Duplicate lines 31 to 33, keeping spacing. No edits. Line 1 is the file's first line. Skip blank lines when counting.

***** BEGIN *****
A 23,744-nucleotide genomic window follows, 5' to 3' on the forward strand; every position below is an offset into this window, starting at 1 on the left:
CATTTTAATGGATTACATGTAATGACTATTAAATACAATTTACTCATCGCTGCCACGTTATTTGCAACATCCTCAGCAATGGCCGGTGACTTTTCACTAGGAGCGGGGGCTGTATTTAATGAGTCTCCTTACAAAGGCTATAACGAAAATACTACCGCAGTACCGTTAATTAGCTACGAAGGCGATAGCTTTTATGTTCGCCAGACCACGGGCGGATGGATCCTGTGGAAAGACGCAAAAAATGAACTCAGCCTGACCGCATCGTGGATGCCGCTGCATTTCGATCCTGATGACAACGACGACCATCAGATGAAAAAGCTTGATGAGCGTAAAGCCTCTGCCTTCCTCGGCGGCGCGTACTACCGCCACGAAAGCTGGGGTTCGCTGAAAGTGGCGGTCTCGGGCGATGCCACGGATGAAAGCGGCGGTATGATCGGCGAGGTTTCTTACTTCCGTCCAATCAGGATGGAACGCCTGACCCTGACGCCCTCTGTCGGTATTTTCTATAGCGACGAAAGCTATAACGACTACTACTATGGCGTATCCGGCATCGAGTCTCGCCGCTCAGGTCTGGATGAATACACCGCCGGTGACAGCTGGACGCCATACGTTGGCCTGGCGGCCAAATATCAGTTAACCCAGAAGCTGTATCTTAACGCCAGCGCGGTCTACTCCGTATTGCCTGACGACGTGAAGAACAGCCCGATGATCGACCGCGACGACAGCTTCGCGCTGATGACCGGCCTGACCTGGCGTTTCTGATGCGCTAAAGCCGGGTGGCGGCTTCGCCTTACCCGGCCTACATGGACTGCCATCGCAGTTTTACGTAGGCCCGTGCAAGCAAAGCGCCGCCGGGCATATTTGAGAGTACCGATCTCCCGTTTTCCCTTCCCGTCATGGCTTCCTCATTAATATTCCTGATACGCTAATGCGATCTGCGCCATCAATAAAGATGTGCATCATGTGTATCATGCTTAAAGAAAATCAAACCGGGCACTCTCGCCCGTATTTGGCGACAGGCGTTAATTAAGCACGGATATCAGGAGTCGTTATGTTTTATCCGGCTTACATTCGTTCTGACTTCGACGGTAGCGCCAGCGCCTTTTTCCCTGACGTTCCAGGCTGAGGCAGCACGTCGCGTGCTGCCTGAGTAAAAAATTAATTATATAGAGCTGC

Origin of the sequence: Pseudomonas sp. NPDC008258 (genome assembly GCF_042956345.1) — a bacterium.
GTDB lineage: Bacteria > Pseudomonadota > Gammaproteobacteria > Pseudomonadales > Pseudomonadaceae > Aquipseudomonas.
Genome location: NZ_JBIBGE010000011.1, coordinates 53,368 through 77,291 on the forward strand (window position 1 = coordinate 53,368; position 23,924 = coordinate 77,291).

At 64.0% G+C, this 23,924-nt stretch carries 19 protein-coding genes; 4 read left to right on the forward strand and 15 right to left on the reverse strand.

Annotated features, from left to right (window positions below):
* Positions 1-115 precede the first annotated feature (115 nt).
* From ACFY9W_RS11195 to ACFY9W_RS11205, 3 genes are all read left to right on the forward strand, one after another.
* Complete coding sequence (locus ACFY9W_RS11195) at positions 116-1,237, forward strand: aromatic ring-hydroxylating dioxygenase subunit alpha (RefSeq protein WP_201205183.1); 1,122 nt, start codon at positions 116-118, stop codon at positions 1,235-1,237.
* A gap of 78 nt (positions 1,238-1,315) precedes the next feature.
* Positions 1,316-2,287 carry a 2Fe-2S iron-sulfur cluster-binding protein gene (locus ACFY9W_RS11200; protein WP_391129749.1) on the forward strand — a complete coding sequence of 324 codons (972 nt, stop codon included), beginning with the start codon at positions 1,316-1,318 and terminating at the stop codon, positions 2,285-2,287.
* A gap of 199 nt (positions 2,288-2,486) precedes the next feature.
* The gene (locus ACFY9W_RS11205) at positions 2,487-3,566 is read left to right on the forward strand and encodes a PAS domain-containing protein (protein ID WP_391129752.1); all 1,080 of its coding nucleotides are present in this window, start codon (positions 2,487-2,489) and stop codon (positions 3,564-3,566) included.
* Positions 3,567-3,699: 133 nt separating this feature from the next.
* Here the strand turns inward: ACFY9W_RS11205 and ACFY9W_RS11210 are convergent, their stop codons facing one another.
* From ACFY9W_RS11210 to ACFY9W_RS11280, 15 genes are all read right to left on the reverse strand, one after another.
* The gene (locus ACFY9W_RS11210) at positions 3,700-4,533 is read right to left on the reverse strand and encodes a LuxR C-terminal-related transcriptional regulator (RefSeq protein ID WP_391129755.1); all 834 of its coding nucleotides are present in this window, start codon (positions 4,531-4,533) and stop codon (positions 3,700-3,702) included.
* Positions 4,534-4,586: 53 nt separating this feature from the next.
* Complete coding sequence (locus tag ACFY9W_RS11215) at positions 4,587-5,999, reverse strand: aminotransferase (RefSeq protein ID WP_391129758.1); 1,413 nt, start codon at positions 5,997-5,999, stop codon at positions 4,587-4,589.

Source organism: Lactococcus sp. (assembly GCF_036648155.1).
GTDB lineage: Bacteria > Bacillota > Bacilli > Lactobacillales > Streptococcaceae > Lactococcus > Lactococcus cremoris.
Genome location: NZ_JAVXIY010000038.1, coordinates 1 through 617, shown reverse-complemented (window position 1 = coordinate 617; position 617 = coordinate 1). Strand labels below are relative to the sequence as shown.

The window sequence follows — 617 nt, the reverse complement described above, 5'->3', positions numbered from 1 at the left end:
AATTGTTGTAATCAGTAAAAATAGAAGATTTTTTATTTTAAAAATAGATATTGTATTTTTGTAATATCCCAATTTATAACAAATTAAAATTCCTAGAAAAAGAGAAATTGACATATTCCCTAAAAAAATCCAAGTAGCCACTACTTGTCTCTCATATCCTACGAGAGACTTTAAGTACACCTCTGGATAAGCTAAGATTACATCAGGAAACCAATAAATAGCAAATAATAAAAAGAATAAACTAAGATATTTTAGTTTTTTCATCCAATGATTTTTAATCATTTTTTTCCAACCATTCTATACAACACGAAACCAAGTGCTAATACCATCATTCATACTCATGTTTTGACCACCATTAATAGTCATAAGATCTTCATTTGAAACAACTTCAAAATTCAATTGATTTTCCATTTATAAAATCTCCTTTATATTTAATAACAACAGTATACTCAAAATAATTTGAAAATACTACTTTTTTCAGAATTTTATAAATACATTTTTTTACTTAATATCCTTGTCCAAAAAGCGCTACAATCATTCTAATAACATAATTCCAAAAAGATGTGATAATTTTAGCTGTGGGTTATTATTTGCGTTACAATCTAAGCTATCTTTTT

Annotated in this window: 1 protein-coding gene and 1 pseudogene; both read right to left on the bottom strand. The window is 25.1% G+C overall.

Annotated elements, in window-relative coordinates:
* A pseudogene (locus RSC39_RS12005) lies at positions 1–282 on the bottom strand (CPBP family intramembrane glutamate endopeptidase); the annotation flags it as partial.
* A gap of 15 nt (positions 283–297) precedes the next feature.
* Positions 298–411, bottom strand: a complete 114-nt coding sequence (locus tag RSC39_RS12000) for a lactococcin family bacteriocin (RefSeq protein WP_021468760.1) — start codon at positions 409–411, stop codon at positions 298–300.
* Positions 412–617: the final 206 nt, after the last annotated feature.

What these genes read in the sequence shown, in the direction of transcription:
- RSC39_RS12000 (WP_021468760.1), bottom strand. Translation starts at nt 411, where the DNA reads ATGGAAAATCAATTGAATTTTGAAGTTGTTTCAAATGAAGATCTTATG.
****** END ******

* Positions 412–617: the final 206 nt, after the last annotated feature.

What these genes read in the sequence shown, in the direction of transcription:
- RSC39_RS12000 (WP_021468760.1), bottom strand. Translation starts at nt 411, where the DNA reads ATGGAAAATCAATTGAATTTTGAAGTTGTTTCAAATGAAGATCTTATG.